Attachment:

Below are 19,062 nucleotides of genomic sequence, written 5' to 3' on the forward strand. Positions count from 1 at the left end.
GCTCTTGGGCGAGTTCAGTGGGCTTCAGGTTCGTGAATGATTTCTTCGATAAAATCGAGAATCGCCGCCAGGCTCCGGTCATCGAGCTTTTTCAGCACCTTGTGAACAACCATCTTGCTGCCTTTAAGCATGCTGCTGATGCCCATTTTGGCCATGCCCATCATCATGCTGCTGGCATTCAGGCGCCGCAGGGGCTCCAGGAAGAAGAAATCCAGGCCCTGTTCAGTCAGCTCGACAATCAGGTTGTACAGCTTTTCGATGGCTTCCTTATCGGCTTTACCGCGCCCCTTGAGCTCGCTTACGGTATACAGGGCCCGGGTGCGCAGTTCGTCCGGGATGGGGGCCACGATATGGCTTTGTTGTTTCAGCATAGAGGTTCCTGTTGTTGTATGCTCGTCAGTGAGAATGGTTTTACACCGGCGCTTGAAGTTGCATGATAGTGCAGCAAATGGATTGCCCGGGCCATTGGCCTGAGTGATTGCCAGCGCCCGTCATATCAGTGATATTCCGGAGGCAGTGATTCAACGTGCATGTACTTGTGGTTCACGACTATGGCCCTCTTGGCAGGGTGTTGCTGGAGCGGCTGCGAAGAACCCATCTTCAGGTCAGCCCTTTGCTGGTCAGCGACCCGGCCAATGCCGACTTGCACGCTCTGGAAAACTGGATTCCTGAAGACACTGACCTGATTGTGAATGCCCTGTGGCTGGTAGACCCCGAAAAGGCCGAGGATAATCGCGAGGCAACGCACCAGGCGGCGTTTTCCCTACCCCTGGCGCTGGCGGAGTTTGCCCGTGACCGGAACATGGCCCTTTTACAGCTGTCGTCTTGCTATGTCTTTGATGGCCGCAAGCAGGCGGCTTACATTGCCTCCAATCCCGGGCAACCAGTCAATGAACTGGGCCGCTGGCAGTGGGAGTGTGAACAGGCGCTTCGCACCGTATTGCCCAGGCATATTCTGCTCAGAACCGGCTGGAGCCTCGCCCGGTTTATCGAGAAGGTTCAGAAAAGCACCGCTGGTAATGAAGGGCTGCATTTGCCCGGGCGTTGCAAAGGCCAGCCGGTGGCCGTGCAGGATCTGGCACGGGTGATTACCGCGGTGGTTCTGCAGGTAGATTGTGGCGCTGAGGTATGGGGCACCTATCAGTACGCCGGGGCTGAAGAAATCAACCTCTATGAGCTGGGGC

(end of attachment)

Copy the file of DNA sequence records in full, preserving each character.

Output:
Below are 19,062 nucleotides of genomic sequence, written 5' to 3' on the forward strand. Positions count from 1 at the left end.
GCTCTTGGGCGAGTTCAGTGGGCTTCAGGTTCGTGAATGATTTCTTCGATAAAATCGAGAATCGCCGCCAGGCTCCGGTCATCGAGCTTTTTCAGCACCTTGTGAACAACCATCTTGCTGCCTTTAAGCATGCTGCTGATGCCCATTTTGGCCATGCCCATCATCATGCTGCTGGCATTCAGGCGCCGCAGGGGCTCCAGGAAGAAGAAATCCAGGCCCTGTTCAGTCAGCTCGACAATCAGGTTGTACAGCTTTTCGATGGCTTCCTTATCGGCTTTACCGCGCCCCTTGAGCTCGCTTACGGTATACAGGGCCCGGGTGCGCAGTTCGTCCGGGATGGGGGCCACGATATGGCTTTGTTGTTTCAGCATAGAGGTTCCTGTTGTTGTATGCTCGTCAGTGAGAATGGTTTTACACCGGCGCTTGAAGTTGCATGATAGTGCAGCAAATGGATTGCCCGGGCCATTGGCCTGAGTGATTGCCAGCGCCCGTCATATCAGTGATATTCCGGAGGCAGTGATTCAACGTGCATGTACTTGTGGTTCACGACTATGGCCCTCTTGGCAGGGTGTTGCTGGAGCGGCTGCGAAGAACCCATCTTCAGGTCAGCCCTTTGCTGGTCAGCGACCCGGCCAATGCCGACTTGCACGCTCTGGAAAACTGGATTCCTGAAGACACTGACCTGATTGTGAATGCCCTGTGGCTGGTAGACCCCGAAAAGGCCGAGGATAATCGCGAGGCAACGCACCAGGCGGCGTTTTCCCTACCCCTGGCGCTGGCGGAGTTTGCCCGTGACCGGAACATGGCCCTTTTACAGCTGTCGTCTTGCTATGTCTTTGATGGCCGCAAGCAGGCGGCTTACATTGCCTCCAATCCCGGGCAACCAGTCAATGAACTGGGCCGCTGGCAGTGGGAGTGTGAACAGGCGCTTCGCACCGTATTGCCCAGGCATATTCTGCTCAGAACCGGCTGGAGCCTCGCCCGGTTTATCGAGAAGGTTCAGAAAAGCACCGCTGGTAATGAAGGGCTGCATTTGCCCGGGCGTTGCAAAGGCCAGCCGGTGGCCGTGCAGGATCTGGCACGGGTGATTACCGCGGTGGTTCTGCAGGTAGATTGTGGCGCTGAGGTATGGGGCACCTATCAGTACGCCGGGGCTGAAGAAATCAACCTCTATGAGCTGGGGC